somewhere about the same time -- as soon as someone realized there was profit involved.

                      2. VINDICATION!!!!!!
                        LOL wow have times changed...
                        Thanks for posting!

                        1. The big push for grain fed beef in the early 60's. Not that tough wide open pasture grass fed stuff. Beef that was fed nutritiously and scientifically in barns and feed lots.

                          1. Well, over the last 30 years of my long life, coffee has been banned, blessed, banned, blessed, and then it seem to cure some cancers, but others call for it to be banned.

                            Who knows what coffee will be thought of next week?

                            Same for wine - one day, red wine is great to extend life, and the next, people are told to shun it completely, 'cause it causes something.

                            I just eat and drink what I want, and then sit down and review all of my tests with my Dr., and alter things in moderation, should something show up. I cannot be troubled with the food issue du jour, as those will change, within six months.

                            Anyone remember when Alar in apples would kill you?


                            4 Replies
                            1. re: Bill Hunt

                              Now its the arsenic in apples, if you are to believe Dr. Oz...

                              1. re: freia

                                Or maybe it's still the Alar in apples? Anyone remember that scare?


                                1. re: Bill Hunt

                                  Yeah. Tonights news - we're back to arsenic in apple juice now. Sigh.

                                2. re: freia

                                  "if you are to believe Dr. Oz..."

                                  That man has the perfect last name. "Pay no attention to that man behind the curtain."

                              2. And in a similar vein, what about all the "miracle" foods that crop up? Why will ppl spend huge money on processed, imported berries Acai/gogi/ect...but would never think of eating oregon grape or rose hips or what ever traditional berry from there own area?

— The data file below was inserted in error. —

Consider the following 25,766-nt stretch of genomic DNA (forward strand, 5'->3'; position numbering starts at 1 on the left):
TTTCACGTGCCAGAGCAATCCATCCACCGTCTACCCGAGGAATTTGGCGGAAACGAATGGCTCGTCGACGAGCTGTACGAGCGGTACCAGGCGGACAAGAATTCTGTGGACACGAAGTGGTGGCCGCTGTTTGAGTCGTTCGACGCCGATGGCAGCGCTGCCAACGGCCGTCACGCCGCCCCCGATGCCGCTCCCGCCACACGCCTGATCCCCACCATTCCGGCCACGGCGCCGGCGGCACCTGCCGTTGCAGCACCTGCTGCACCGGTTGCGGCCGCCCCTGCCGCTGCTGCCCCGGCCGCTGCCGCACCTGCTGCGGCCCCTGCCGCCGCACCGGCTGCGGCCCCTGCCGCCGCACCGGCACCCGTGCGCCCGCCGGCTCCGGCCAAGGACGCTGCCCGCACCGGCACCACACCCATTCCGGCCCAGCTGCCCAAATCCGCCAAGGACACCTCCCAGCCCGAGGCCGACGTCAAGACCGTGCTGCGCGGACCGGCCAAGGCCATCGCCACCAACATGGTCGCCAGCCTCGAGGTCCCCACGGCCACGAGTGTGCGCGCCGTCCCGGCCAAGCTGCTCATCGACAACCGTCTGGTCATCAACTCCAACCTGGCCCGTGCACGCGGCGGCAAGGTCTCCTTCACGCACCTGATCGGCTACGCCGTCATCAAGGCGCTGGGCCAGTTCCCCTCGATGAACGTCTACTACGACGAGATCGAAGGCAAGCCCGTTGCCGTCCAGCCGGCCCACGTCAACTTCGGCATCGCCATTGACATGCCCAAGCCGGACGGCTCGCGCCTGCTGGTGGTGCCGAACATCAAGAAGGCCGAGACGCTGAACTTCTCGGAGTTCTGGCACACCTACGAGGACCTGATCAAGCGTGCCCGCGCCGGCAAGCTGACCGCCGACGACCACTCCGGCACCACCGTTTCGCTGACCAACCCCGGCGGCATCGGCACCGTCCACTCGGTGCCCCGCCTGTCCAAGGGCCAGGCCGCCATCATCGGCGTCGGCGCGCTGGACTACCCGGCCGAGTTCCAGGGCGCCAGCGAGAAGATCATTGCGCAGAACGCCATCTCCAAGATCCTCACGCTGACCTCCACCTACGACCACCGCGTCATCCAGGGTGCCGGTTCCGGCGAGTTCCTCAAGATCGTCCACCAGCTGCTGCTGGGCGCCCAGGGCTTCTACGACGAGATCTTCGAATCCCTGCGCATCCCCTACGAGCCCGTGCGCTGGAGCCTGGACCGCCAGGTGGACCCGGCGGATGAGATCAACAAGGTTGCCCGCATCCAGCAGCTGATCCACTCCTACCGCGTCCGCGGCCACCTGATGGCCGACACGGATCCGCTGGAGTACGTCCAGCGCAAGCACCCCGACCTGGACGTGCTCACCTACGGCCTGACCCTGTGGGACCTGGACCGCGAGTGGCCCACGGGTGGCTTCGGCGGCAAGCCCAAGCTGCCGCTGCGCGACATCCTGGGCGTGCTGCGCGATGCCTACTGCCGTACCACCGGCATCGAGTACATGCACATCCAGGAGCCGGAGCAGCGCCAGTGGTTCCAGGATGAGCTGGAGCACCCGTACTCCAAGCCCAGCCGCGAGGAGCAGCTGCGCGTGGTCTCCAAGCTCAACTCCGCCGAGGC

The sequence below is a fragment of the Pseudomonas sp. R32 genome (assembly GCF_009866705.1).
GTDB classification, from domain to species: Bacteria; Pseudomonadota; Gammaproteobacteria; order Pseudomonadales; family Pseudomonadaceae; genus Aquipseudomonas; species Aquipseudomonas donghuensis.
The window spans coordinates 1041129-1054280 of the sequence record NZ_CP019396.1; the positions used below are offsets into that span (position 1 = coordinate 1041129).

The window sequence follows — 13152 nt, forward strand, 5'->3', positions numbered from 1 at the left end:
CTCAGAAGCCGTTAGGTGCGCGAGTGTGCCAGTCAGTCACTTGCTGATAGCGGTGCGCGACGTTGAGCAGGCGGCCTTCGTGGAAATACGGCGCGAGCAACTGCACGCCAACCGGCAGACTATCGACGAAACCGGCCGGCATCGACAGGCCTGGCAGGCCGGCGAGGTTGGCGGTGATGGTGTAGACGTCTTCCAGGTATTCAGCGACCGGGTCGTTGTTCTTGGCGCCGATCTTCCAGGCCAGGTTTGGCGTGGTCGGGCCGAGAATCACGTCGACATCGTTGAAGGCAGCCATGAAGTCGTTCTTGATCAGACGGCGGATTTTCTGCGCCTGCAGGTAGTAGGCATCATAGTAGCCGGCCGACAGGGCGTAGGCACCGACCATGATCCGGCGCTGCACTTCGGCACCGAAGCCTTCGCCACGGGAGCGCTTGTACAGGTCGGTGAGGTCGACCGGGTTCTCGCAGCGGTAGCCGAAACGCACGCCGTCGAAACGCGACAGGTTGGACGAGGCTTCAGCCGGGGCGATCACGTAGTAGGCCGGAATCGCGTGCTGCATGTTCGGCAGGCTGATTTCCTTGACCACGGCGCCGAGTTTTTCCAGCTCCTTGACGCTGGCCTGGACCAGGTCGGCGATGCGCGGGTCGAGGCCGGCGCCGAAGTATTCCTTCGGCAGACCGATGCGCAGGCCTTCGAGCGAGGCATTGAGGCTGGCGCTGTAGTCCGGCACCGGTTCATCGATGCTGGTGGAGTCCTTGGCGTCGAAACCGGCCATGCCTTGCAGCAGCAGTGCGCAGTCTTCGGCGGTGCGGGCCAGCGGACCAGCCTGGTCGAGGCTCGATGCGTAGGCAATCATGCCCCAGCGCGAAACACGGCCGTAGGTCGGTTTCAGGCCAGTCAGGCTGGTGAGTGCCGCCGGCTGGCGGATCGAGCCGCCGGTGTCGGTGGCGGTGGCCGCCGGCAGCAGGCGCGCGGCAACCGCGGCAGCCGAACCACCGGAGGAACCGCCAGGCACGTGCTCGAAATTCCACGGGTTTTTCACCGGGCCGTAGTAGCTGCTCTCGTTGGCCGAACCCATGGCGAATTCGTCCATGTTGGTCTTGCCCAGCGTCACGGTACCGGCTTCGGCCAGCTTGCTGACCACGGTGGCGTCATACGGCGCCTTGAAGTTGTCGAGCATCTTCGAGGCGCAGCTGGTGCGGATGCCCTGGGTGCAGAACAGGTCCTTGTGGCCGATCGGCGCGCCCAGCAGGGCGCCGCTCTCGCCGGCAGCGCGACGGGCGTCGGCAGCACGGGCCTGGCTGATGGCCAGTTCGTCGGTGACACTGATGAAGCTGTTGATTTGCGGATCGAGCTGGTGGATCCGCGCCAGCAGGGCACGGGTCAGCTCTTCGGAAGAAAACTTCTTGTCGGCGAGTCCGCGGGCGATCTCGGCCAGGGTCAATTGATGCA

3 Replies
                                1. re: Luna2372

                                  Luna because that's too easy and obvious and therefore not the statement of self one wishes to make. i'm sure there is value in these things, but there also is value in doing something what one's grandma (who lived beyond count) did. it just doesn't have a marketing campaign.

                                  1. re: hill food

                                    LOL, I guess I'm just more a granny than I care to admit! It does seem like we often don't appreicate the things close to home tho.

                                    I have plans to do a wild food course this year, so I'll be trying harder to do the right thing. Not only for my pocket book but for the environment.

                                    1. re: Luna2372

                                      choose your audience carefully, last Spring I foraged in the rain for dandelion greens, wild cress and wild grape tendrils to be received at best with disinterest if not downright disdain and derision.

                                2. To me, above all, food science is about selling HOPE. No one wants to get ill, and everyone wants to live a long healthy life. This is behind the "miracle foods" and problems with foods that come up in the media all the time. An apple a day keeps the doctor away! No, wait! The alar on the apple will KILL you! No, wait! Alar isn't a problem, the arsenic is!
                                  The thought is if you get "right" info, you will avoid all sorts of diseases and you can control your destiny. I think the various marketing boards and advertisement budgets of corporations drives alot of this in the quest for bigger profits.
                                  Unfortunately, aside from a few absolutes (as in, x is poisonous if you ingest it call your Poison Control Center), we can't control a whole bunch. We can try to do the best we can, and follow some guidelines I suppose, but at the end of the day, poop happens and we just have to deal with it.
                                  If one eats a balanced diet (aka all the food groups in moderation), keeps to a reasonable body weight, exercises moderately and regularly, we'll be just fine.

                                  1 Reply
                                  1. re: freia

                                    I hear you Freia. It can drive a body to drink, (more than one should) trying to keep up with it all. But really common sense will get you there most of the time.